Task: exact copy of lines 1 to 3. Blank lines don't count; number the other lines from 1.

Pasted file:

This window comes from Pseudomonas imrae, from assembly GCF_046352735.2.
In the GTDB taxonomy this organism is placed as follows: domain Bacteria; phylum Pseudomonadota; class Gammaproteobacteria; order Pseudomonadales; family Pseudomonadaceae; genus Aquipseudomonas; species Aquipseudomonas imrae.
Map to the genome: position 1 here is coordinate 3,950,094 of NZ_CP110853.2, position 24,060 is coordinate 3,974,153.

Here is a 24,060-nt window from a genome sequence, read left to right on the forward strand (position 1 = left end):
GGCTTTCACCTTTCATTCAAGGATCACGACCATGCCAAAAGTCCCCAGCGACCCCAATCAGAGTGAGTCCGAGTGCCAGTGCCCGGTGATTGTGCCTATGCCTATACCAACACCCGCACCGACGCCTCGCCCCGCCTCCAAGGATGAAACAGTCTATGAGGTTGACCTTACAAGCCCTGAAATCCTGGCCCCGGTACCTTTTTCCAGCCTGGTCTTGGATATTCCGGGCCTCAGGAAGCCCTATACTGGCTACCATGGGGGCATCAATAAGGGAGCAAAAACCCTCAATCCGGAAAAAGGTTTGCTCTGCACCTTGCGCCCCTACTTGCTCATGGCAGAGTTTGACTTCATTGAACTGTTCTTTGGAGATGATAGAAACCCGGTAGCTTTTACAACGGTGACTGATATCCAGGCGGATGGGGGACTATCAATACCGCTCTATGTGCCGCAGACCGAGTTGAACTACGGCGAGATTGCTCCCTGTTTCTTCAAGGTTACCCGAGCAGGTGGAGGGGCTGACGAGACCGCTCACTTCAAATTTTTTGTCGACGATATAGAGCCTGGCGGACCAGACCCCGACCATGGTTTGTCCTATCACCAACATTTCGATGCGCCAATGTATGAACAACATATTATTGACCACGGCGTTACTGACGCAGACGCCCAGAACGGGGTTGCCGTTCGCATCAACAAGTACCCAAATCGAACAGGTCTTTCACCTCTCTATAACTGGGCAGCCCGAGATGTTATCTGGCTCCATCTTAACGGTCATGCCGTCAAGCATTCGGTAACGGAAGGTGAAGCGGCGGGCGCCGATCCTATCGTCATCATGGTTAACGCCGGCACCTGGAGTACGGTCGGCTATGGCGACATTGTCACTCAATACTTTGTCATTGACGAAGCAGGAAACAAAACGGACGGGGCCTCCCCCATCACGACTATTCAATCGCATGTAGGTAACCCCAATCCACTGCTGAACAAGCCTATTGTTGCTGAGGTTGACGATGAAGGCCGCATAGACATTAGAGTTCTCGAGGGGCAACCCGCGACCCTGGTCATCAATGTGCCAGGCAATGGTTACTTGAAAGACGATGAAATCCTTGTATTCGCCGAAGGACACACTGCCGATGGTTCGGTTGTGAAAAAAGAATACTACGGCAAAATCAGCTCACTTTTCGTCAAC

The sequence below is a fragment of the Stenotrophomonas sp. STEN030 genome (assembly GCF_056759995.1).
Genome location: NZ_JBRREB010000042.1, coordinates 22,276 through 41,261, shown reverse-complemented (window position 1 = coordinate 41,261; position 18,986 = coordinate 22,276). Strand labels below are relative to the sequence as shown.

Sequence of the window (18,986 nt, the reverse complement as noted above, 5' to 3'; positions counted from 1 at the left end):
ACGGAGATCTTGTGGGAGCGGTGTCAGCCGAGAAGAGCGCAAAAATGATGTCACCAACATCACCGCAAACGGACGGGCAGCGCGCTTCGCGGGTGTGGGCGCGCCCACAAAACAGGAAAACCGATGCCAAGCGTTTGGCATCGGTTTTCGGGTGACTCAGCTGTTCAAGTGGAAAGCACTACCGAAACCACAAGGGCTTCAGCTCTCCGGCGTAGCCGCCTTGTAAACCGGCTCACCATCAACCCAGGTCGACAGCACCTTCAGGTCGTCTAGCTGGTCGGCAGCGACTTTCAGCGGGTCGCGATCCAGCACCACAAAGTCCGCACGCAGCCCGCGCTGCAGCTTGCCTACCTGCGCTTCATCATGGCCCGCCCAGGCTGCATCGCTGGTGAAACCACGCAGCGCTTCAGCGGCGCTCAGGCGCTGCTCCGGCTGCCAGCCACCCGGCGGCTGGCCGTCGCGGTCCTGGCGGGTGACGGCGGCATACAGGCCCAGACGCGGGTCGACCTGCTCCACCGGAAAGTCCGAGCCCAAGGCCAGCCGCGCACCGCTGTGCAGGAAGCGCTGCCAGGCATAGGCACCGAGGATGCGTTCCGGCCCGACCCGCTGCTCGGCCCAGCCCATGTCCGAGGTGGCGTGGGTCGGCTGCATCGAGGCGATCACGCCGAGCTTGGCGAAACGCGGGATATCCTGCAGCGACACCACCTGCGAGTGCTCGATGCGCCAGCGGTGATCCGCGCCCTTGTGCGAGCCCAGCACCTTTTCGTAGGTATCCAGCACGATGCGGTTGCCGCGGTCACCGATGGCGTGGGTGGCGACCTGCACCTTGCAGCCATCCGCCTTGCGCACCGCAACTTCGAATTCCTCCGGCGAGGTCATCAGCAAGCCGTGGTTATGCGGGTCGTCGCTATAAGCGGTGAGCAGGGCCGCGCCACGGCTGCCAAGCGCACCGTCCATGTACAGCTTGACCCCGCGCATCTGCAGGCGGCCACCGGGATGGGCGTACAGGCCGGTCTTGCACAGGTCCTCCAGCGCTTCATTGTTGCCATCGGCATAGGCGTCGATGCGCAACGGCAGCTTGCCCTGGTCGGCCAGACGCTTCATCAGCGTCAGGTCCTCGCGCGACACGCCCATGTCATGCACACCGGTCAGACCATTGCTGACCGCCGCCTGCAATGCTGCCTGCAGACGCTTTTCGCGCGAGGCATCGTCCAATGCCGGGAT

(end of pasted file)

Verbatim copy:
This window comes from Pseudomonas imrae, from assembly GCF_046352735.2.
In the GTDB taxonomy this organism is placed as follows: domain Bacteria; phylum Pseudomonadota; class Gammaproteobacteria; order Pseudomonadales; family Pseudomonadaceae; genus Aquipseudomonas; species Aquipseudomonas imrae.
Map to the genome: position 1 here is coordinate 3,950,094 of NZ_CP110853.2, position 24,060 is coordinate 3,974,153.